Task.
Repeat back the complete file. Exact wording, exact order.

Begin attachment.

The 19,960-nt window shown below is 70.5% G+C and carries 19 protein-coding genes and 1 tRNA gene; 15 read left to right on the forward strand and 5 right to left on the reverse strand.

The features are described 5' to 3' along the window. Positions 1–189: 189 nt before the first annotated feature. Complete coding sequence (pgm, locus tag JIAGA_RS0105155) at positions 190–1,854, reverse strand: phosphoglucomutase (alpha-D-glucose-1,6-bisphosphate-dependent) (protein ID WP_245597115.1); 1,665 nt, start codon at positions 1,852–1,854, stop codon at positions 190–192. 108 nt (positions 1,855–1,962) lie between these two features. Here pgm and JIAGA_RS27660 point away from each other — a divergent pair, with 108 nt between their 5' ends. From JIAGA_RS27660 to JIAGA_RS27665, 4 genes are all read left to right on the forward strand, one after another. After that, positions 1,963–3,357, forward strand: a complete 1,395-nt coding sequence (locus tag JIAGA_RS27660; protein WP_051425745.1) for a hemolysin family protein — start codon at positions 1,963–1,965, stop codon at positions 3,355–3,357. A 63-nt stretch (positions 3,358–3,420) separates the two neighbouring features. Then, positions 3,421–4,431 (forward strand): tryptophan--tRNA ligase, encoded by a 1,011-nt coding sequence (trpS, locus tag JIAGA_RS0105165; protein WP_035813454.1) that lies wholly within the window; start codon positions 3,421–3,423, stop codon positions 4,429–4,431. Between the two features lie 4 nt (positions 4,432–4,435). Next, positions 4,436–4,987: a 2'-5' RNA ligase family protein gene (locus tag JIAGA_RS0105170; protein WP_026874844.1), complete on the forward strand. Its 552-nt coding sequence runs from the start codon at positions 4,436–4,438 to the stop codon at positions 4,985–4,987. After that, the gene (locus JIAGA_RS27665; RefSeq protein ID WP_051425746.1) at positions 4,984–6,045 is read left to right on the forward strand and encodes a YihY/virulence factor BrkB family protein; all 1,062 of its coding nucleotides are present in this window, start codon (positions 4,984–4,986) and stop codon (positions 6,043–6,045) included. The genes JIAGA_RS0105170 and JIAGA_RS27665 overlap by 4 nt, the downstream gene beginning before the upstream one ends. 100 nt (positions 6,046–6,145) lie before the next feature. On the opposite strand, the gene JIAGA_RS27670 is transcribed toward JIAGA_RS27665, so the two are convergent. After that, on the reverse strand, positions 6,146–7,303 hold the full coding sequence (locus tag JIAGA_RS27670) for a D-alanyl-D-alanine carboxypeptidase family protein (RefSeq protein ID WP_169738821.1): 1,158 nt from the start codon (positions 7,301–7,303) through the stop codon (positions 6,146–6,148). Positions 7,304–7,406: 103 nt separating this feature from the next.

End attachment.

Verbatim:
The 19,960-nt window shown below is 70.5% G+C and carries 19 protein-coding genes and 1 tRNA gene; 15 read left to right on the forward strand and 5 right to left on the reverse strand.

The features are described 5' to 3' along the window. Positions 1–189: 189 nt before the first annotated feature. Complete coding sequence (pgm, locus tag JIAGA_RS0105155) at positions 190–1,854, reverse strand: phosphoglucomutase (alpha-D-glucose-1,6-bisphosphate-dependent) (protein ID WP_245597115.1); 1,665 nt, start codon at positions 1,852–1,854, stop codon at positions 190–192. 108 nt (positions 1,855–1,962) lie between these two features. Here pgm and JIAGA_RS27660 point away from each other — a divergent pair, with 108 nt between their 5' ends. From JIAGA_RS27660 to JIAGA_RS27665, 4 genes are all read left to right on the forward strand, one after another. After that, positions 1,963–3,357, forward strand: a complete 1,395-nt coding sequence (locus tag JIAGA_RS27660; protein WP_051425745.1) for a hemolysin family protein — start codon at positions 1,963–1,965, stop codon at positions 3,355–3,357. A 63-nt stretch (positions 3,358–3,420) separates the two neighbouring features. Then, positions 3,421–4,431 (forward strand): tryptophan--tRNA ligase, encoded by a 1,011-nt coding sequence (trpS, locus tag JIAGA_RS0105165; protein WP_035813454.1) that lies wholly within the window; start codon positions 3,421–3,423, stop codon positions 4,429–4,431. Between the two features lie 4 nt (positions 4,432–4,435). Next, positions 4,436–4,987: a 2'-5' RNA ligase family protein gene (locus tag JIAGA_RS0105170; protein WP_026874844.1), complete on the forward strand. Its 552-nt coding sequence runs from the start codon at positions 4,436–4,438 to the stop codon at positions 4,985–4,987. After that, the gene (locus JIAGA_RS27665; RefSeq protein ID WP_051425746.1) at positions 4,984–6,045 is read left to right on the forward strand and encodes a YihY/virulence factor BrkB family protein; all 1,062 of its coding nucleotides are present in this window, start codon (positions 4,984–4,986) and stop codon (positions 6,043–6,045) included. The genes JIAGA_RS0105170 and JIAGA_RS27665 overlap by 4 nt, the downstream gene beginning before the upstream one ends. 100 nt (positions 6,046–6,145) lie before the next feature. On the opposite strand, the gene JIAGA_RS27670 is transcribed toward JIAGA_RS27665, so the two are convergent. After that, on the reverse strand, positions 6,146–7,303 hold the full coding sequence (locus tag JIAGA_RS27670) for a D-alanyl-D-alanine carboxypeptidase family protein (RefSeq protein ID WP_169738821.1): 1,158 nt from the start codon (positions 7,301–7,303) through the stop codon (positions 6,146–6,148). Positions 7,304–7,406: 103 nt separating this feature from the next.